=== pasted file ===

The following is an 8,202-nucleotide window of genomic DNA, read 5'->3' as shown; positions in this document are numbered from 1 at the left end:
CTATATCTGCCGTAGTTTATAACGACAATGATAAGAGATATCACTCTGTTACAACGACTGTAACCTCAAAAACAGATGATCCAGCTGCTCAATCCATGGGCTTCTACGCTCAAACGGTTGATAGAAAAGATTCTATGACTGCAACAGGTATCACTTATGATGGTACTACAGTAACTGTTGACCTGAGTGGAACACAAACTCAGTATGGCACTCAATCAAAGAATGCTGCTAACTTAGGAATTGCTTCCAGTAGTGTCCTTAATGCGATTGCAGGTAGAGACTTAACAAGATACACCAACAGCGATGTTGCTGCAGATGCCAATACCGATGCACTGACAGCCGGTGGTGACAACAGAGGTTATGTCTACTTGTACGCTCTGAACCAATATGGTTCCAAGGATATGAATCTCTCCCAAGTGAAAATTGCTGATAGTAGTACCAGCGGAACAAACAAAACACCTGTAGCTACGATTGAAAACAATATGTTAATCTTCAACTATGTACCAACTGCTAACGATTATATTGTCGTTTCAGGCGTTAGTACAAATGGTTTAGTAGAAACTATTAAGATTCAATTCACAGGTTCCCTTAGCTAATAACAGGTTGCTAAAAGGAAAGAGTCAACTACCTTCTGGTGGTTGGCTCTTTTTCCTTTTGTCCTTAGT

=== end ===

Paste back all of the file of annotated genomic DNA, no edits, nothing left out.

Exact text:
The following is an 8,202-nucleotide window of genomic DNA, read 5'->3' as shown; positions in this document are numbered from 1 at the left end:
CTATATCTGCCGTAGTTTATAACGACAATGATAAGAGATATCACTCTGTTACAACGACTGTAACCTCAAAAACAGATGATCCAGCTGCTCAATCCATGGGCTTCTACGCTCAAACGGTTGATAGAAAAGATTCTATGACTGCAACAGGTATCACTTATGATGGTACTACAGTAACTGTTGACCTGAGTGGAACACAAACTCAGTATGGCACTCAATCAAAGAATGCTGCTAACTTAGGAATTGCTTCCAGTAGTGTCCTTAATGCGATTGCAGGTAGAGACTTAACAAGATACACCAACAGCGATGTTGCTGCAGATGCCAATACCGATGCACTGACAGCCGGTGGTGACAACAGAGGTTATGTCTACTTGTACGCTCTGAACCAATATGGTTCCAAGGATATGAATCTCTCCCAAGTGAAAATTGCTGATAGTAGTACCAGCGGAACAAACAAAACACCTGTAGCTACGATTGAAAACAATATGTTAATCTTCAACTATGTACCAACTGCTAACGATTATATTGTCGTTTCAGGCGTTAGTACAAATGGTTTAGTAGAAACTATTAAGATTCAATTCACAGGTTCCCTTAGCTAATAACAGGTTGCTAAAAGGAAAGAGTCAACTACCTTCTGGTGGTTGGCTCTTTTTCCTTTTGTCCTTAGT